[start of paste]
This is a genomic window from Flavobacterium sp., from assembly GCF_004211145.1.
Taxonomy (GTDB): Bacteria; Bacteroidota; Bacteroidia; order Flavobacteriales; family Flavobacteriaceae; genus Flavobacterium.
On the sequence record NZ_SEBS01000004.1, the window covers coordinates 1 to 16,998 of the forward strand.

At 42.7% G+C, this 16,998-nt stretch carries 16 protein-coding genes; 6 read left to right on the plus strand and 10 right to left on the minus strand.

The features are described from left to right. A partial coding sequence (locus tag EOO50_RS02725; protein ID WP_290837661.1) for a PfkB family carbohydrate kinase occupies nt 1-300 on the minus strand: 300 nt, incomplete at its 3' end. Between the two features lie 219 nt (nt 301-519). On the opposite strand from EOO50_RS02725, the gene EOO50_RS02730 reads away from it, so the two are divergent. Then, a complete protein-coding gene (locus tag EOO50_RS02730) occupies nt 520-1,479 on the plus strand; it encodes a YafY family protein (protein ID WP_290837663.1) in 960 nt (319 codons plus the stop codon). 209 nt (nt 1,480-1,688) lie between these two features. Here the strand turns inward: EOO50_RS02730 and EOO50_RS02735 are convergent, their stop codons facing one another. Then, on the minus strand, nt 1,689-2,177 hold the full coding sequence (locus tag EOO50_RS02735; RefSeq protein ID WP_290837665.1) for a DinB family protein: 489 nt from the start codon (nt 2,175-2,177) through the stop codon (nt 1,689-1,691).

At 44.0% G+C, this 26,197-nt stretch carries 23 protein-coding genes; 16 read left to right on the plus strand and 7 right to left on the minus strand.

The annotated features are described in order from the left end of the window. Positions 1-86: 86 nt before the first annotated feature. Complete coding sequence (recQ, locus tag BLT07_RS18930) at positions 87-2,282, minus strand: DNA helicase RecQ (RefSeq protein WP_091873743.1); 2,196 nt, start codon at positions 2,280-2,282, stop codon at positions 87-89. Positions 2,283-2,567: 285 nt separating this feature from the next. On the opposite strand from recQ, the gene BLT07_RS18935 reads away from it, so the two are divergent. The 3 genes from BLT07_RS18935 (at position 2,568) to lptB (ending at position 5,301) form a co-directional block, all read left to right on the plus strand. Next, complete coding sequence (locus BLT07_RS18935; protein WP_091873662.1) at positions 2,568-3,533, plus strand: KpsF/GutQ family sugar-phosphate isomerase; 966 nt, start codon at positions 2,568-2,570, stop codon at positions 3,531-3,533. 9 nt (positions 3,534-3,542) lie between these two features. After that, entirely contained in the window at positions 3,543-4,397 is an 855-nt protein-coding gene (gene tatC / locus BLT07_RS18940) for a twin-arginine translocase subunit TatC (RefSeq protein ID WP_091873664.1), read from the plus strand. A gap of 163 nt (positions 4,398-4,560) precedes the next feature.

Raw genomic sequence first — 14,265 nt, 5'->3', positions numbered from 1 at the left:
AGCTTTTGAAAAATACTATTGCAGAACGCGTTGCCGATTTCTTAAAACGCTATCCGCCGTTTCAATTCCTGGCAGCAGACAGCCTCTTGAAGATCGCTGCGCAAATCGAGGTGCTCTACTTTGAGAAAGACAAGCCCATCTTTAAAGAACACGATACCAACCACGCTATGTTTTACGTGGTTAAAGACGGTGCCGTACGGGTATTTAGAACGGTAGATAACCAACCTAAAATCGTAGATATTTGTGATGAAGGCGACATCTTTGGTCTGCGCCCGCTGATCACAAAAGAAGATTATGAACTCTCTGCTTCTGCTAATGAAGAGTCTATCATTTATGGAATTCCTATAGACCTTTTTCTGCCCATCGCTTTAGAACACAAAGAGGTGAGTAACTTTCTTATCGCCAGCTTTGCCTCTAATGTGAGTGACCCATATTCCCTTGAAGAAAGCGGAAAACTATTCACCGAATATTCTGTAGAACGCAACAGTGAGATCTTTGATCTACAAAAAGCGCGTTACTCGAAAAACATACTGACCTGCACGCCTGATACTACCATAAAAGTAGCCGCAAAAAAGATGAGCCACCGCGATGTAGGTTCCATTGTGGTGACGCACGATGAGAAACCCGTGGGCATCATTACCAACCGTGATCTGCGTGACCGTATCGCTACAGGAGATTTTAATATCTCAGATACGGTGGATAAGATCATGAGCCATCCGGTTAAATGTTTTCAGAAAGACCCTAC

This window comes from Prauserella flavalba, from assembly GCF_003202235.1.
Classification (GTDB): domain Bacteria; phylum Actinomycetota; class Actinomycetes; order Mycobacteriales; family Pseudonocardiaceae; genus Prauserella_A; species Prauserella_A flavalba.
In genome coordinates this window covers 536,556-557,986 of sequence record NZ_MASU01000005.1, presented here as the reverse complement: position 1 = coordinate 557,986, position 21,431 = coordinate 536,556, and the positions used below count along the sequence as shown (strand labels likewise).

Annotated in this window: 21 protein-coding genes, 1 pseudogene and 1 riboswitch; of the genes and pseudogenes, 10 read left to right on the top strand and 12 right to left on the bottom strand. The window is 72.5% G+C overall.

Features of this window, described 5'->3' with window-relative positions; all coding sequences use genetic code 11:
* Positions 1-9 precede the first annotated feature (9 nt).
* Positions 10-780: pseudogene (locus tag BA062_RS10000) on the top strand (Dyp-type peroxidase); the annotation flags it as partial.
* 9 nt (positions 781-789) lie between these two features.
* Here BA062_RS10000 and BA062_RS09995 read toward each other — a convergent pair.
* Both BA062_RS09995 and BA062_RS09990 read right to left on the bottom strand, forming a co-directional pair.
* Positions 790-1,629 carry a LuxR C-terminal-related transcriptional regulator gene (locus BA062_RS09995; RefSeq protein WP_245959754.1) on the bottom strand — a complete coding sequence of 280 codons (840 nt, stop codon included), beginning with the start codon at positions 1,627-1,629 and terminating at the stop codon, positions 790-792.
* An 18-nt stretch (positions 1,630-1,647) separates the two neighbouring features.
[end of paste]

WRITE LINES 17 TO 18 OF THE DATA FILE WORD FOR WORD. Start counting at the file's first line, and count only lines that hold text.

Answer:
* 9 nt (positions 781-789) lie between these two features.
* Here BA062_RS10000 and BA062_RS09995 read toward each other — a convergent pair.